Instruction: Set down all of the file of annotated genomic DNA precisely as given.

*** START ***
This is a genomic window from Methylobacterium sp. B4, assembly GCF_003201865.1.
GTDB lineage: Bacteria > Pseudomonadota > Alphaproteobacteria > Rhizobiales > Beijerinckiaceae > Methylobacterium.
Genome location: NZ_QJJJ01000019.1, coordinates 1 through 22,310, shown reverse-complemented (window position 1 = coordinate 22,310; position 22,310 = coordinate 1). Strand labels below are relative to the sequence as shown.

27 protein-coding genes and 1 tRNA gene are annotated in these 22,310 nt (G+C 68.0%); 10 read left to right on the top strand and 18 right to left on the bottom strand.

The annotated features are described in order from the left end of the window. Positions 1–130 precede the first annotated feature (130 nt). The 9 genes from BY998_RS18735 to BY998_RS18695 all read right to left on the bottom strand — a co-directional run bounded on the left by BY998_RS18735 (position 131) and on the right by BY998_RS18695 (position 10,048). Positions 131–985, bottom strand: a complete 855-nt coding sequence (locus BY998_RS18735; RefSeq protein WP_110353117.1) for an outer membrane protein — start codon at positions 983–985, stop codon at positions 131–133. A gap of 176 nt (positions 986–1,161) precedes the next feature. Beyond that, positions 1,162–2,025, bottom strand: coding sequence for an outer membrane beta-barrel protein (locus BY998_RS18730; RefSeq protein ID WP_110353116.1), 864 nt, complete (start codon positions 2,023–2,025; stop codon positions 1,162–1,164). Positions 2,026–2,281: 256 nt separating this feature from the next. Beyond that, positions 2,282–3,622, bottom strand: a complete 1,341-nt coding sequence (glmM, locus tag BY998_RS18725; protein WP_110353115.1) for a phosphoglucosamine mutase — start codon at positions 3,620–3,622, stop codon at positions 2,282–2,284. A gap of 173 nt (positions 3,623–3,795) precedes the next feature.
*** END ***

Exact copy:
This is a genomic window from Methylobacterium sp. B4, assembly GCF_003201865.1.
GTDB lineage: Bacteria > Pseudomonadota > Alphaproteobacteria > Rhizobiales > Beijerinckiaceae > Methylobacterium.
Genome location: NZ_QJJJ01000019.1, coordinates 1 through 22,310, shown reverse-complemented (window position 1 = coordinate 22,310; position 22,310 = coordinate 1). Strand labels below are relative to the sequence as shown.

27 protein-coding genes and 1 tRNA gene are annotated in these 22,310 nt (G+C 68.0%); 10 read left to right on the top strand and 18 right to left on the bottom strand.

The annotated features are described in order from the left end of the window. Positions 1–130 precede the first annotated feature (130 nt). The 9 genes from BY998_RS18735 to BY998_RS18695 all read right to left on the bottom strand — a co-directional run bounded on the left by BY998_RS18735 (position 131) and on the right by BY998_RS18695 (position 10,048). Positions 131–985, bottom strand: a complete 855-nt coding sequence (locus BY998_RS18735; RefSeq protein WP_110353117.1) for an outer membrane protein — start codon at positions 983–985, stop codon at positions 131–133. A gap of 176 nt (positions 986–1,161) precedes the next feature. Beyond that, positions 1,162–2,025, bottom strand: coding sequence for an outer membrane beta-barrel protein (locus BY998_RS18730; RefSeq protein ID WP_110353116.1), 864 nt, complete (start codon positions 2,023–2,025; stop codon positions 1,162–1,164). Positions 2,026–2,281: 256 nt separating this feature from the next. Beyond that, positions 2,282–3,622, bottom strand: a complete 1,341-nt coding sequence (glmM, locus tag BY998_RS18725; protein WP_110353115.1) for a phosphoglucosamine mutase — start codon at positions 3,620–3,622, stop codon at positions 2,282–2,284. A gap of 173 nt (positions 3,623–3,795) precedes the next feature.